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How do you rate your MP?

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By Augustine Low

A Parliament of Singapore factsheet states that “being an requires much time, commitment and hard work!” Do you know if your MP () lives up to these requirements? What do you want to see more – and less – from your MP?

It is reasonable to have greater expectations of our MPs because they have chosen to serve Singaporeans in that special capacity. And with a monthly remuneration of $16,000, they aren’t exactly paid peanuts!

Here is a take on how our MPs can do more:.

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Be present: There’s no point in having a heavyweight politician or as an MP if it means that he or she will be frequently absent due to heavy commitments and constant travel. Those who wait in line for hours at the meet-the-people session expect to see the MP face-to-face, for a few minutes at least, after being attended to by an army of helpers. And the pet peeve of those who do get to see the MP is the turn-off of stock replies like I can try, I cannot promise, It’s a case-by-case basis.

True, the MP cannot do the impossible but it helps to be present in the moment and connect one-on-one because every grievance, request or appeal is unique to the person making it.

Stand up for yourself: I once had a visit from the MP during election time and he kept saying why I should vote for his party. I wanted to know why, but he insisted on hiding behind the party, and not pitting himself as an individual. It would also be very welcome indeed if MPs occasionally make a stand or state an opinion that diverges from the party line. We’ve seen it happen, but it’s so very rare. The doctrine that members of a political party must agree with and toe the party line is just too limiting and makes a mockery of the fact that MPs are individuals in their own right who are answerable to their electorate.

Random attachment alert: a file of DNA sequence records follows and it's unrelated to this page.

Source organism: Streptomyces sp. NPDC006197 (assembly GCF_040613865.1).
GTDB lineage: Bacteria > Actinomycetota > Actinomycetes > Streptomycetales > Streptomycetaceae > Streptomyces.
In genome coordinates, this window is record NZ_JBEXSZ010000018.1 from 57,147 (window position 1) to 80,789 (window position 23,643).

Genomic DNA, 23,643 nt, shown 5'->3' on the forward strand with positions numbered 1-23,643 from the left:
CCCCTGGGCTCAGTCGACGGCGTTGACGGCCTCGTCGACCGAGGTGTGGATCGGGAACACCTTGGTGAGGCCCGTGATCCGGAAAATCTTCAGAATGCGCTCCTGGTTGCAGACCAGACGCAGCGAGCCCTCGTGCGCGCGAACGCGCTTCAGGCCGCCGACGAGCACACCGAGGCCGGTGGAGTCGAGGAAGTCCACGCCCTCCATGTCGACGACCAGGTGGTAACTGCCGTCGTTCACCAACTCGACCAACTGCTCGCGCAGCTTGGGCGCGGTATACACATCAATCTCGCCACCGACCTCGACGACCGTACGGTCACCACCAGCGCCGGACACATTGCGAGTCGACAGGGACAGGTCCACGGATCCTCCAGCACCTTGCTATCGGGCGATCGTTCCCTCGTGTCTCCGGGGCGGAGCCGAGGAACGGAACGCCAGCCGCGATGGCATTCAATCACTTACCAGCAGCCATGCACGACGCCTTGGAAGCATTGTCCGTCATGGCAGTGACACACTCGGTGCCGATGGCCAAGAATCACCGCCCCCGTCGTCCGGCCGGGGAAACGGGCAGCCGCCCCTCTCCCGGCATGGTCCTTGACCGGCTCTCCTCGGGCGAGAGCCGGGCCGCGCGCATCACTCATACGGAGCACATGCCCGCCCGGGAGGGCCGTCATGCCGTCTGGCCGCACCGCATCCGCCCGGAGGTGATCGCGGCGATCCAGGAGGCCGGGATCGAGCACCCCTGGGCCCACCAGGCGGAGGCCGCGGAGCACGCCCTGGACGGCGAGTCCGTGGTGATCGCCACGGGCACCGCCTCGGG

Stand out for something: Very often, there is very little to remember our MPs by. They have their turn asking questions and making speeches in Parliament. But about what, we can hardly recall. Why not identify a cause or two and go for it, nail down the details, seek the answers, drive home the point that you are dead serious about it. Lily Neo is one MP who stands out for something – she vociferously speaks out on behalf of the poor and marginalised, asking time and again for more to be done for them and hitting out at what she calls the “growth at all costs” policies of the PAP government.

In his time, exasperated the to no end with his constant hounding about HDB flat subsidies. Up to now, the exact breakdown cost of HDB flats remains one of Singapore’s biggest mysteries. Chiam never did get many of the answers he sought but he never gave up and Singaporeans salute him for his perseverance.

Cut out the cheap shots: Social media is a great way to reach out but I can’t think of any reason what selfies of one looking cool or working out in the gym has to do with connecting with residents. Yet MPs like Baey Yam Keng post such selfies on Instagram regularly, along with photos of meals. If MPs want to connect at a personal level, it would be more useful for them to share about their life experiences, such as challenges raising children or caring for aged parents. But without resorting to scoring political points, as in the case of Hri Kumar, who shared about his daughter saying: “Papa, I don’t want you to be an MP anymore.” Ah, so he wants us to know that he is working too hard and has too little time for his family!

Speaking of cheap shots, a final request to MPs: Please do not post photo after photo of you smiling happily with happy residents at happy events. That’s not the real Singapore!

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